August 07, 2011

햄버거 hembeogeo, not hamburger...

A review: Jacoby's Burger

I've never really done a review of a restaurant in Seoul. I find my vocabulary is rather limited when it comes to food. I mean I teach my children adjectives, and how to correctly order and sequence them. Yet I find myself at a loss when I attempt them use at all. I was recently recruited to write a piece on street food in Seoul. I was really excited, although I was informed that my photos would not be included in the publication. I sat for weeks staring at a blank page. I couldn't find a way to connect what I saw in the photo to words. I had some stories, and in hindsight perhaps that is what they wanted. While my review is not going to be on street food, or even Korean food.

It's summertime in the city, and as much as I love Korean food. I'm not sure how well a lot of Korean dishes translate in the summer. There is nothing that I have found that equates the taste and essence of summer quite like BBQ does. I like BBQ, and perfecting grill marks on individual grains of rice would be monotonous, and not really my style. Yet I love grilling unusual fare, I once successfully BBQ'd pierogies, with onion and kielbasa skewers, anywho, off topic.

Hamburgers are one of the foods I first think of when it comes to summer and the BBQ. I don't think that this is really a concept that is lost on many N/A expats. It's a food that we (well not really me, but as a landmass) created. This review is also in somewhat of a rebellion against an expat magazine article. The article was about the 10 best burgers in Korea (inform yourself!). Although restaurant reviewing and sampling is all subjective, and people have differing tastes.

I believe the best hamburger I've had in Seoul is from Jacoby's, an institution that was not even included in the previously mentioned article. The place is located in Haebangchon, an area which has quickly become one of my favourite places in the city.

Here the burgers are made fresh and to order. This often leads to a long waiting time, yet this place is not fast food and good things do come to those who wait. Another advantage of this made to order system is that the beef slaughter system in Asia differs from the one in N/A. The beef used in Jacoby's is from Australia, and it doesn't follow the same mass production methods utilized by the USDA and CFIA. To some people you may wonder why this is important, it basically means that you can enjoy medium rare burgers here! Instead of having to burn the fuck outta the thing.

The burgers here are pricey, but I figure they are well worth it. I've always had this mantra that if you want something done right you have to pay for it. If you want crap you can always order from McDonalds or buy shit from China. Craftsmanship is something that takes time, and shouldn't be taken lightly. At Jacoby's the food is well constructed, although is not earthquake proof, and will fall over if the plate is shaken. All the meals in the pictures range from 10,000 to 14,000 including cola. Fries are considered an extra (add 3,000), and considering the size of the burger if you are really hungry, then by all means order them. I also hear that there vegetarian burger is good, I'll have to take the rumor on that one. I've never eaten any, so even if I did try it here I wouldn't have the faintest idea what to compare it to.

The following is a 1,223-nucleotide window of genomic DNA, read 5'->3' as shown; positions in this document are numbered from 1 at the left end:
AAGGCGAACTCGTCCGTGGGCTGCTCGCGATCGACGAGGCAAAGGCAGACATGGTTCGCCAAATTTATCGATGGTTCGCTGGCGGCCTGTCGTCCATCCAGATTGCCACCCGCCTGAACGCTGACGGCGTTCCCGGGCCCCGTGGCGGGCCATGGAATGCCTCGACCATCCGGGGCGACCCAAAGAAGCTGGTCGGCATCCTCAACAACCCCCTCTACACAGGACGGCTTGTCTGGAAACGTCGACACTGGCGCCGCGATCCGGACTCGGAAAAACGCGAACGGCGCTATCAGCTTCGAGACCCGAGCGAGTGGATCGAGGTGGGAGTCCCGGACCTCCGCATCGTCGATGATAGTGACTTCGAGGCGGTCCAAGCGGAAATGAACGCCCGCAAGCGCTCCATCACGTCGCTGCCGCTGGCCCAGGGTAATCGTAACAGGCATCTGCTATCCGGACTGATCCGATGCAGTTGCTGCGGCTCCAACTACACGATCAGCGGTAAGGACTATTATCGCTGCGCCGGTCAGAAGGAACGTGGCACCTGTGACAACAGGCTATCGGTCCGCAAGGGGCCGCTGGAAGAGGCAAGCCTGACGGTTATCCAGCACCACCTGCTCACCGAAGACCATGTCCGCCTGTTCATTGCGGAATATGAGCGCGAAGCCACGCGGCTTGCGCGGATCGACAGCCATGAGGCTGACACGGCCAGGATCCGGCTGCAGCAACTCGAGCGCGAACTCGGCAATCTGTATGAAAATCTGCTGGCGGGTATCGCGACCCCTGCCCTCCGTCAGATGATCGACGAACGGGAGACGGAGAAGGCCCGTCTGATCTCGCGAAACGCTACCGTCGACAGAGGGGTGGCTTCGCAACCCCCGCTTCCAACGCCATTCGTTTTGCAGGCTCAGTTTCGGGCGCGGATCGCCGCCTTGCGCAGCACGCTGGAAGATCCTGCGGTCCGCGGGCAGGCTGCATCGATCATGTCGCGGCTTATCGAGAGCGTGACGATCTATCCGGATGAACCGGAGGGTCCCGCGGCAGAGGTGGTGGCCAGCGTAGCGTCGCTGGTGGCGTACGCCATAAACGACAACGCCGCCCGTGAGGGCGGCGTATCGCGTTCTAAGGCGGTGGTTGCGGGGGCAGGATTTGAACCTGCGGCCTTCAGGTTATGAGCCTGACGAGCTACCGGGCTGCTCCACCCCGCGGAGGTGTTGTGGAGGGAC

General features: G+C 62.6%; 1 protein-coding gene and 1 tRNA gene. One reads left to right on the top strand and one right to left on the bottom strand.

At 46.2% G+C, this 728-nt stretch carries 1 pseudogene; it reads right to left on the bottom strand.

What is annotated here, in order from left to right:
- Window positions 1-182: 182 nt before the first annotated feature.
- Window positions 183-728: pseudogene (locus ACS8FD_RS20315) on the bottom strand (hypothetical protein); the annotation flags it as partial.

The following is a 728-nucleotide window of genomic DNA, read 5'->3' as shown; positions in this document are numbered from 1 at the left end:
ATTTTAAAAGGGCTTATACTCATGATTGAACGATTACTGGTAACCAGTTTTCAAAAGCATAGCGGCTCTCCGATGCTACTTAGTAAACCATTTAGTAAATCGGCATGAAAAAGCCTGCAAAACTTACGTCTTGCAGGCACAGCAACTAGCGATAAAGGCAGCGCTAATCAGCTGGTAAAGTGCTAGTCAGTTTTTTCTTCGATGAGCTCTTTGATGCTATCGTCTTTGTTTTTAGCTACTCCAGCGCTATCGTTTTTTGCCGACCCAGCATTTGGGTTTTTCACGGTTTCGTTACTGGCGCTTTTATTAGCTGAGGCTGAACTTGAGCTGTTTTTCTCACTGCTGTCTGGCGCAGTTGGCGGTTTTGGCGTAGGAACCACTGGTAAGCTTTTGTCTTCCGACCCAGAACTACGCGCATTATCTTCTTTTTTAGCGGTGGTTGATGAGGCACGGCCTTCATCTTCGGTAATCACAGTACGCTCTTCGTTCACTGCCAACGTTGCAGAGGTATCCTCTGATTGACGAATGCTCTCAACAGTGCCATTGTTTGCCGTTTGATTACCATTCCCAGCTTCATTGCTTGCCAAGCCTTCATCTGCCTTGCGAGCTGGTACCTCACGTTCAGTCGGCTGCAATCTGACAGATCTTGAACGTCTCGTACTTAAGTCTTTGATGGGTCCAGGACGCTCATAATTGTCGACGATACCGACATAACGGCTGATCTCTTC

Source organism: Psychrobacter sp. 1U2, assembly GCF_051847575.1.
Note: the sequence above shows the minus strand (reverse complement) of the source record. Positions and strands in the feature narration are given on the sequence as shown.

When it comes to flavour, the food here is great. You can actually taste meat in the burger unlike many other places I've been to in Seoul. I find that a lot of the competition in Korea seem to follow a mundane formula when they make their patties, and they don't include anything to compliment the meat. At Jacoby's your patty can come with rosemary or garlic, which add to the taste and texture of the meat. The shape of finished product also brings back memories of my father's burgers. They aren't flat, they come out looking more like oblong baseballs than flattened hockey pucks.

There are a handful of choices when it comes to toppings at Jacoby's and you can enjoy everything from a basic burger, to a designer burger on steroids. The more willing you are to test your palate the better, and Jacoby's has offerings that stir the imagination. From pineapple and guacamole to chilli and chips, along with numerous cheeses you can dress up your burger as exotic as you'd like.

One knock against the place is that food arrives off kilter. It's actually something I've become used to in Asia, they aren't really great on time planning meals. It does become rather bothersome when you travel here in groups. Mostly because the burgers are so juicy that one person is all greased up before others get their shot to moisturize their hands/arms/ lap (if you're unlucky) with burger drippings.

Some may say that the price, and waiting time should be considered a knock as well. I differ from that, mostly because I'm writing about good food, not quick cheap food. I think that if you are going to have a 'best' of something price shouldn't be a huge determining factor. The waiting time can be annoying when you are hungry, or watching other people grease up. I still don't see it affecting taste, the restaurants improper time management skills has little to do with the food, and perhaps it's better that these burgers are delivered randomly instead of waiting patiently under heat lamps.
How to get there: Noksapyeong (Line 6) take exit 2, when the road forks stick along the wall with the Kimchi pots. Walk about Two blocks up, and It will be on the right side of the road.

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